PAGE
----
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Mr. Alan Campbell: Serious violence at football matches is now extremely rare compared to the period between 1970 and 2000. On average there is just one arrest in connection with football matches played in England and Wales; and that covers arrests at any place within 24 hours either side of a match.
The English and Welsh football strategy for minimising football safety and security risks introduced after Euro 2000 has proven to be very successful. The strategy is based upon effective partnerships between Government, police, football authorities and supporter groups and on the concept of isolating risk fans whilst empowering the overwhelming majority of fans to take responsibility for their actions and self-police.
The football banning order arrangements introduced in 2000 continue to be a highly effective cornerstone of the strategy and an important means for excluding known risk fans and deterring misbehaviour amongst the rest. The orders have proven to be a highly successful rehabilitative measure with around 94 per cent. of individuals whose orders have expired being assessed by police as no longer posing a risk of football disorder.
Mr. Woolas: The Home Department engages consultancy firms to support and augment civil servants in the delivery of a wide range of work, including large IT development programmes and, where more cost effective, longer-term service delivery programmes.
The Departments expenditure on these services is consequently allocated across a wide range of firms, from small, specialist companies with niche expertise and few employees, to global multinational organisations offering a broad spectrum and substantial depth of consultancy expertise.
The Department uses OGC framework agreements where appropriate. The use of external consultants provides the Department with specialist knowledge, skill, capacity and technical expertise that would not otherwise be available.
We are able to provide figures for consultancy expenditure for the previous three complete financial years. Owing to an accounting systems change prior to that time we are unable to provide equivalent figures for the two earlier years.
The Home Departments expenditure including its executive agencies (United Kingdom Border Agency, Identity and Passport Service and Criminal Records Bureau) rounded to nearest £1 million in the financial years 2005-06, 2006-07, and 2007-08 on consultancy services is set out in the following table.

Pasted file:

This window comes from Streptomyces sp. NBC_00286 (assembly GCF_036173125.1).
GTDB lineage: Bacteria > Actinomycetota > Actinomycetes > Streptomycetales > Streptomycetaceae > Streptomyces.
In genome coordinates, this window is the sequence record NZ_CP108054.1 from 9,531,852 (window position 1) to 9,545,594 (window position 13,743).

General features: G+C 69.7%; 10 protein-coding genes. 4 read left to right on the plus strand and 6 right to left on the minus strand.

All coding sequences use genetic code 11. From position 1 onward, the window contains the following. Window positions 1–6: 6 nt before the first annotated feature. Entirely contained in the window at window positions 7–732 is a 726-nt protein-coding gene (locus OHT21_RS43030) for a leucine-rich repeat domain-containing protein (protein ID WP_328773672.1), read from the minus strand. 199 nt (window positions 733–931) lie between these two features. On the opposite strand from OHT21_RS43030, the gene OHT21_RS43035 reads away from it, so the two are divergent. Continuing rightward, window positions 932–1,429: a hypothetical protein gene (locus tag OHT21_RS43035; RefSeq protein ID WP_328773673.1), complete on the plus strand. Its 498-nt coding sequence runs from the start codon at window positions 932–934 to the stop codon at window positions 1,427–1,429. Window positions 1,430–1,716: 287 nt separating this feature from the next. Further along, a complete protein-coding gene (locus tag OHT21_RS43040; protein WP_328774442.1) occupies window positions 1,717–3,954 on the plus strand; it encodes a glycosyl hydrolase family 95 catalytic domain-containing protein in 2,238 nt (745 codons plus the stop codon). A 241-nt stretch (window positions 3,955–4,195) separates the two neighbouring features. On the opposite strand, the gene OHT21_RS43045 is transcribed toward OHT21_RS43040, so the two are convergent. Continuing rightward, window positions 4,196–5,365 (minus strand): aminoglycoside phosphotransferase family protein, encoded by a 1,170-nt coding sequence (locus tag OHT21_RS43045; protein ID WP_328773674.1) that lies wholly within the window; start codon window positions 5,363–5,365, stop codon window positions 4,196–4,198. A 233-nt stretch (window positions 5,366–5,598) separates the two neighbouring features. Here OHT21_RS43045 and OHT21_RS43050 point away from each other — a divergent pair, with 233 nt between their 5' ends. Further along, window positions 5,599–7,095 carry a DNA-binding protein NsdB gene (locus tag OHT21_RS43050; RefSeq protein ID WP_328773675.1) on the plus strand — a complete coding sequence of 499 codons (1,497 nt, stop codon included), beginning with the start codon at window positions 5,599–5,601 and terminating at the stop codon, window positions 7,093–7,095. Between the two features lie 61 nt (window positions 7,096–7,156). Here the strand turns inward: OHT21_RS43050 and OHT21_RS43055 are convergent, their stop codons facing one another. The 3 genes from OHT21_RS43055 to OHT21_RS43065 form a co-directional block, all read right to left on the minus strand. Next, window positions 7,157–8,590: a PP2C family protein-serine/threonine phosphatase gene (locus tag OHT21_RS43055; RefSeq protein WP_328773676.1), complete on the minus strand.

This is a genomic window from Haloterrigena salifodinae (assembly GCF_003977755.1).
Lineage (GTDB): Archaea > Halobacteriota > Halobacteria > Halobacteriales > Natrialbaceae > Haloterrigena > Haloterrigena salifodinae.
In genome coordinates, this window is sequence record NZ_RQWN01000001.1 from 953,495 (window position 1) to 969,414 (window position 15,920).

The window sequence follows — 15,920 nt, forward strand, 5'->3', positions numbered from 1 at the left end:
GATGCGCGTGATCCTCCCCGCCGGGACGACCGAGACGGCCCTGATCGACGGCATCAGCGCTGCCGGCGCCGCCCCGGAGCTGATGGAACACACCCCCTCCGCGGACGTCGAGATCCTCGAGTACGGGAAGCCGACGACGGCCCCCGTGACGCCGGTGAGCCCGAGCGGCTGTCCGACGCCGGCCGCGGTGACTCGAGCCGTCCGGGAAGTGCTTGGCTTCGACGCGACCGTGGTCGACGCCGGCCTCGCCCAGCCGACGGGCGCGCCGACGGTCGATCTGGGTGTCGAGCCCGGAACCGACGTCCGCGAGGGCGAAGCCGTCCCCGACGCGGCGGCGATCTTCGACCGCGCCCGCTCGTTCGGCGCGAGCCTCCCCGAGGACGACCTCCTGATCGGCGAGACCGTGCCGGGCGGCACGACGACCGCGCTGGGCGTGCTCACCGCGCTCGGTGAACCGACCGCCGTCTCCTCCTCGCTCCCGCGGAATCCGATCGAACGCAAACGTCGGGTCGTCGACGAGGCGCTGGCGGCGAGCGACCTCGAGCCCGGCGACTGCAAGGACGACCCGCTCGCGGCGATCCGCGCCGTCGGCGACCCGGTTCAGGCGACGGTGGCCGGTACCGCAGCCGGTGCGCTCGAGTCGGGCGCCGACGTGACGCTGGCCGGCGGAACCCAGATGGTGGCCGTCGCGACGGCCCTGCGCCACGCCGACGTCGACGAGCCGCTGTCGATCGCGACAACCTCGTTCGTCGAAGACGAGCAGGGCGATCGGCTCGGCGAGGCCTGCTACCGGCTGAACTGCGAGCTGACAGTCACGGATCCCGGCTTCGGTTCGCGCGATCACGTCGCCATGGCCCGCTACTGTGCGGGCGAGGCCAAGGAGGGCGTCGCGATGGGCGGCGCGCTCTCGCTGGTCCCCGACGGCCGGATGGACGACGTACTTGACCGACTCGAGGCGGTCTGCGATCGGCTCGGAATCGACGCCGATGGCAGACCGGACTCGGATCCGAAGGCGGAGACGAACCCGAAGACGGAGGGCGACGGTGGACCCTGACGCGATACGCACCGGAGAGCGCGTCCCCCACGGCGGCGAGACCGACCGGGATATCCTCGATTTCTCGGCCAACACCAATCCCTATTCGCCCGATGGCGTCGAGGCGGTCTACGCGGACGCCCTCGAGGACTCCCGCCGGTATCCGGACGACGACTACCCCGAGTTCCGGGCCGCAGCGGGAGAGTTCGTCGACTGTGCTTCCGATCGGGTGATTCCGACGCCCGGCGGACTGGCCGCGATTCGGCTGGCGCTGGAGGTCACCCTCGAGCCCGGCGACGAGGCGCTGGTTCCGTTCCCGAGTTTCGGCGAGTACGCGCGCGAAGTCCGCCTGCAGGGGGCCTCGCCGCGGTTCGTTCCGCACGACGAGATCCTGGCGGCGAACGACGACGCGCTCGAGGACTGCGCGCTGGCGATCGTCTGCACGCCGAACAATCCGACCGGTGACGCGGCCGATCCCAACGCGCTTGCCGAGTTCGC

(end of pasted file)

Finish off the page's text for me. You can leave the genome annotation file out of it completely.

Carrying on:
|Financial year||Consultancy expenditure (£ million)|
Mr. Hancock: To ask the Secretary of State for the Home Department how many Freedom of Information Act 2000 requests to her Department were refused on the ground of cost in (a) 2006, (b) 2007 and (c) January to June 2008. 
Mr. Woolas: Figures for the number of occasions in 2006 and 2007 information has been withheld in full using section 12 of the Freedom of Information Act because the cost of providing a response would exceed the cost limit have been published in the 2006 and 2007 annual reports on the operation of the FOI Act in Central Government.
Mr. Hoban: To ask the Secretary of State for the Home Department how many individuals have worked in her Department on (a) paid and (b) unpaid work experience or internships in each of the last three years; on average how many hours a week were worked by such people in each year; what types of work each was involved in; what proportion were in full-time education; what proportion did not complete their set period of work experience; and how much those who received remuneration were paid on average per week in each year. 
Mr. Woolas: The Home Offers provides around 30 placements annually to graduates and undergraduates from a minority ethnic background and/or a registered disability. They are paid an allowance within the executive officer range.
The information requested on unpaid work experience is not recorded centrally in the Home Office or its agencies. Work experience placements are authorised and organised locally by managers in business units.
Patrick Mercer: To ask the Secretary of State for the Home Department pursuant to the answer given to the hon. Member for Beaconsfield of 20 November 2008, Official Report, column 720W, on deportation: offenders, what progress has been made on (a) the 11 cases where her Department is seeking to deport individuals on grounds of national security because of their suspected involvement in terrorism and (b) the 19 cases where action on national security grounds was commenced but later discontinued. 
Mr. Coaker: Of the 11 cases we are seeking to deport on national security grounds 10 remain at various stages of the deportation and appeals process including the European Court of Human Rights. Deportation proceedings have ceased against one individual as it was considered that such action was no longer appropriate due to the circumstances of the case.
Mrs. Curtis-Thomas: To ask the Secretary of State for the Home Department what recent representations she has received from non-governmental organisations on the operation of immigration removal centres in the UK. 
Mr. Woolas: The UK Border Agency detention services who are responsible for the operation of the immigration detention estate have not received any recent representations from non-governmental organisations on the operation of removal centres in the UK.